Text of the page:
const categoryRow = (category) => <ProductCategoryRow category={category} key={category} />;

const productRow = (product) => <ProductRow product={product} key={product.name} />;

Now we can define a function that takes a category and list of products and returns a list of the HTML rows needed for that category. We'll take advantage of JavaScript's new spread operator.

const categoryRows = (category, products) => [
  categoryRow(category),
  ...getCategoryProducts(category, products).map(productRow)
];

Finally, we can define ProductTable to collect all the rows for all the categories. We'll use JavaScript's new flatMap function to collect a list of [category, ...products] into a flat list of rows.

const ProductTable = ({products}) => {
  const categories = getCategories(products);
  const rows = categories.flatMap(category => categoryRows(category, products));

  return (
    <table>
      <thead>
        <tr>
          <th>Name</th>
          <th>Price</th>
        </tr>
      </thead>
      <tbody>{rows}</tbody>
    </table>
  );
}

CodePen for the above code is below. Note that, as in the tutorial, filtering is not implemented yet.

See the Pen Thinking In React: Step 2 by Chris Riesbeck (@criesbeck) on CodePen.

Class State vs useState()

The next section of the Thinking in React tutorial introduces two pieces of local state:

These variables are changed by the form in the search bar component, and used by the code that displays the list of products. Here's the class-based code that creates that state and passes it to those components:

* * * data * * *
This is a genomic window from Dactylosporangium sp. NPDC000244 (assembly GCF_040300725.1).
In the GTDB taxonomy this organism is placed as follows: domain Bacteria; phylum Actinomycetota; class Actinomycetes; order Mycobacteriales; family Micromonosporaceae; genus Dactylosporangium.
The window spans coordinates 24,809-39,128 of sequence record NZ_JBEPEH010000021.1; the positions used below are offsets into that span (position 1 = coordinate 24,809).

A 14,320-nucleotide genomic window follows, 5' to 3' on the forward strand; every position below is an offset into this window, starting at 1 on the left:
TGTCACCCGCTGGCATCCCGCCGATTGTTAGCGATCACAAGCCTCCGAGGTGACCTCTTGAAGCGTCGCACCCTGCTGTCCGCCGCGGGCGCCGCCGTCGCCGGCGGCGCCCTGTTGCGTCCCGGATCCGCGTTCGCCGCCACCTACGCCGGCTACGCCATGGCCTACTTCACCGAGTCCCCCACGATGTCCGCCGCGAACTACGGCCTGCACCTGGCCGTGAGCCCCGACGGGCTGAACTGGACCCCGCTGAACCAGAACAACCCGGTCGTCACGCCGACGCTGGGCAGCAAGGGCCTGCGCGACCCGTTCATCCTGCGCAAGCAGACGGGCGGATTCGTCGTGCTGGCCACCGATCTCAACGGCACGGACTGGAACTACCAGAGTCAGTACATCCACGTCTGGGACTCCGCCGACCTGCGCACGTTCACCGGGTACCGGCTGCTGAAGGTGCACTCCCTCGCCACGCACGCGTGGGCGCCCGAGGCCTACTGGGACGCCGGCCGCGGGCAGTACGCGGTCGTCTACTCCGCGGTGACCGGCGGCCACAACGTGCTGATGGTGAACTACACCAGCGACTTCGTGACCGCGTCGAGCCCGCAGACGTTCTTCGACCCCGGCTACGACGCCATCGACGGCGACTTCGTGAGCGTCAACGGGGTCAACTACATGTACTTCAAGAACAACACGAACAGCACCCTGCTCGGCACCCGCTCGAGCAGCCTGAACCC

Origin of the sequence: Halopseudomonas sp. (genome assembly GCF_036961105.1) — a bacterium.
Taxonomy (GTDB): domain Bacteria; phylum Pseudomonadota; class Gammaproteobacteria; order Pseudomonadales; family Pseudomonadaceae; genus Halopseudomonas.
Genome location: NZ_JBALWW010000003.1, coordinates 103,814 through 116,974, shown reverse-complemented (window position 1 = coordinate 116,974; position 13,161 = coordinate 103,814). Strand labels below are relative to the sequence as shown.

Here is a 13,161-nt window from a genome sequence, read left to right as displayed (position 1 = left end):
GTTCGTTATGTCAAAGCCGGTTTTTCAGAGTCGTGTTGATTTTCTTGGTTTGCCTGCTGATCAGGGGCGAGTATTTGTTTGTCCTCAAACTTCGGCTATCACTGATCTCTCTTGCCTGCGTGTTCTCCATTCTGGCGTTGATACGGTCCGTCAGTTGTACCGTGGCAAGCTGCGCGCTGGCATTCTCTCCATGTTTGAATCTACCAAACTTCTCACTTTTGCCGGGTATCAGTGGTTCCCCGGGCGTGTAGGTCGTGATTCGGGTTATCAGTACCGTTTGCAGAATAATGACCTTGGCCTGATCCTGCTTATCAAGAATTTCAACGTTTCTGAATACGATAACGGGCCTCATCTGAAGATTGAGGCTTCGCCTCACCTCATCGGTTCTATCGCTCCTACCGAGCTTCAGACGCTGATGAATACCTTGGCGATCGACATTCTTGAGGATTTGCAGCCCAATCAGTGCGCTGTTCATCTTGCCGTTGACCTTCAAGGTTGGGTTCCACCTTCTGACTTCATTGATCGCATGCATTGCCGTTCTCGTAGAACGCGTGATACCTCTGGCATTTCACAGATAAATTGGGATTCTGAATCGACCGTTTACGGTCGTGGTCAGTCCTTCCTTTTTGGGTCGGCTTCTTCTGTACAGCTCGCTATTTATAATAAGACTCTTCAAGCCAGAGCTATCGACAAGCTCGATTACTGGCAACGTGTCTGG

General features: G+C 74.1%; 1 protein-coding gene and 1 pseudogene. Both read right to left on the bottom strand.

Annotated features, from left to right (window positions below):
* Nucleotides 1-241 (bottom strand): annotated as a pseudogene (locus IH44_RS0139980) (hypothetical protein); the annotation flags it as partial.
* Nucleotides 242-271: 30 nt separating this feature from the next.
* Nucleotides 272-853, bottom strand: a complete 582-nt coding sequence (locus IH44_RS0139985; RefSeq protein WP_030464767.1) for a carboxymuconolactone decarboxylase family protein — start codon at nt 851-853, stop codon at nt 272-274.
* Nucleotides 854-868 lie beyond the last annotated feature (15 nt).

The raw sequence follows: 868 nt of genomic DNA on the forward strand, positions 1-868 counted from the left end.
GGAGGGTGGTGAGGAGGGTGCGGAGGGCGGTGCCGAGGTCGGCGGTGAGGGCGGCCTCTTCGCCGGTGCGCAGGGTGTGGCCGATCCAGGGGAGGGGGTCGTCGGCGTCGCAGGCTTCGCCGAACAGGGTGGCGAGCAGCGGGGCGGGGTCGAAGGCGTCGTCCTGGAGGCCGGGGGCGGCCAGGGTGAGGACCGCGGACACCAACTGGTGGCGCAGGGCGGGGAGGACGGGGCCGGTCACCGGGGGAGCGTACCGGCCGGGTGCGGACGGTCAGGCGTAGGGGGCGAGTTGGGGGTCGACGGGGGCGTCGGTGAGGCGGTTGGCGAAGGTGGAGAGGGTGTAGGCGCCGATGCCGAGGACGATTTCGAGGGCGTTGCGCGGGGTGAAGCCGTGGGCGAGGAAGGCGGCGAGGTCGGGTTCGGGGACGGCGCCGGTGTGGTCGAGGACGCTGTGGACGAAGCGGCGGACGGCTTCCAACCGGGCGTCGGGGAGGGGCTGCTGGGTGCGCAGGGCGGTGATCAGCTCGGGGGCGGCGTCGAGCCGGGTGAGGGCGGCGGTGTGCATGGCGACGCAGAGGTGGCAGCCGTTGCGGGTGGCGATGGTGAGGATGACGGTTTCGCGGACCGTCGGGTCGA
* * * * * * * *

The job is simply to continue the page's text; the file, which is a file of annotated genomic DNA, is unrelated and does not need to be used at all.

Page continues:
class FilterableProductTable extends React.Component {
  constructor(props) {
    super(props);
    this.state = {
      filterText: '',
      inStockOnly: false
    };
  }

  render() {
    return (
      <div>
        <SearchBar
          filterText={this.state.filterText}
          inStockOnly={this.state.inStockOnly}
        />
        <ProductTable
          products={this.props.products}
          filterText={this.state.filterText}
          inStockOnly={this.state.inStockOnly}
        />
      </div>
    );
  }
}

With the release of React 16.8, the useState() hook function is available for creating trackable state in a functional component. To use it, normally you would import it at the top of your code file, e.g.,

import React, { useState } from 'react';

We will write React.useState() here, so that the CodePen can run without imports.

useState(initial-value) returns an array of two elements: initial-value and a function to use to change the internal state to a new value. It's common to use array destructuring to assign these two values to some well-named variables, e.g.,

const [counter, setCounter] = React.useState(0);

So, to get our two pieces of state for filtering, we could do this:

  const [inStockOnly, setInStockOnly] = useState(false);
  const [filterText, setFilterText] = React.useState('');